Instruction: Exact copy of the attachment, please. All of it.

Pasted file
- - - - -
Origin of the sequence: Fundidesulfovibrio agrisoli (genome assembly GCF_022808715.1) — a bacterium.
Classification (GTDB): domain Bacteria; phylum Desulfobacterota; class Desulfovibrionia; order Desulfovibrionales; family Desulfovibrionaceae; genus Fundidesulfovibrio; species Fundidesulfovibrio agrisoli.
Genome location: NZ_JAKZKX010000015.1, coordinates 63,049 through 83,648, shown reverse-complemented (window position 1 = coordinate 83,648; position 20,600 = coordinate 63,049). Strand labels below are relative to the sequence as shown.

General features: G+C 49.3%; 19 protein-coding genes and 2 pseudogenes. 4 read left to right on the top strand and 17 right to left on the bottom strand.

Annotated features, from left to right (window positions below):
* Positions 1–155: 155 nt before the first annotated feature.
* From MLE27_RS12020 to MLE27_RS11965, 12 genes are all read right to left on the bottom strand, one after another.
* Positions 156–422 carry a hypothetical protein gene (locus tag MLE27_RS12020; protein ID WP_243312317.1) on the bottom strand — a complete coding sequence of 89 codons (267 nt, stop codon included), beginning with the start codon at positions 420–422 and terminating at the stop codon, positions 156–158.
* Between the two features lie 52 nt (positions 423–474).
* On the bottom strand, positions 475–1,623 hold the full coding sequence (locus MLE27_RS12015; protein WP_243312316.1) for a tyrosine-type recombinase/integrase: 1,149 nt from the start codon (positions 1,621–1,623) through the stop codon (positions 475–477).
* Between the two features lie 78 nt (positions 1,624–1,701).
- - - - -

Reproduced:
Origin of the sequence: Fundidesulfovibrio agrisoli (genome assembly GCF_022808715.1) — a bacterium.
Classification (GTDB): domain Bacteria; phylum Desulfobacterota; class Desulfovibrionia; order Desulfovibrionales; family Desulfovibrionaceae; genus Fundidesulfovibrio; species Fundidesulfovibrio agrisoli.
Genome location: NZ_JAKZKX010000015.1, coordinates 63,049 through 83,648, shown reverse-complemented (window position 1 = coordinate 83,648; position 20,600 = coordinate 63,049). Strand labels below are relative to the sequence as shown.

General features: G+C 49.3%; 19 protein-coding genes and 2 pseudogenes. 4 read left to right on the top strand and 17 right to left on the bottom strand.

Annotated features, from left to right (window positions below):
* Positions 1–155: 155 nt before the first annotated feature.
* From MLE27_RS12020 to MLE27_RS11965, 12 genes are all read right to left on the bottom strand, one after another.
* Positions 156–422 carry a hypothetical protein gene (locus tag MLE27_RS12020; protein ID WP_243312317.1) on the bottom strand — a complete coding sequence of 89 codons (267 nt, stop codon included), beginning with the start codon at positions 420–422 and terminating at the stop codon, positions 156–158.
* Between the two features lie 52 nt (positions 423–474).
* On the bottom strand, positions 475–1,623 hold the full coding sequence (locus MLE27_RS12015; protein WP_243312316.1) for a tyrosine-type recombinase/integrase: 1,149 nt from the start codon (positions 1,621–1,623) through the stop codon (positions 475–477).
* Between the two features lie 78 nt (positions 1,624–1,701).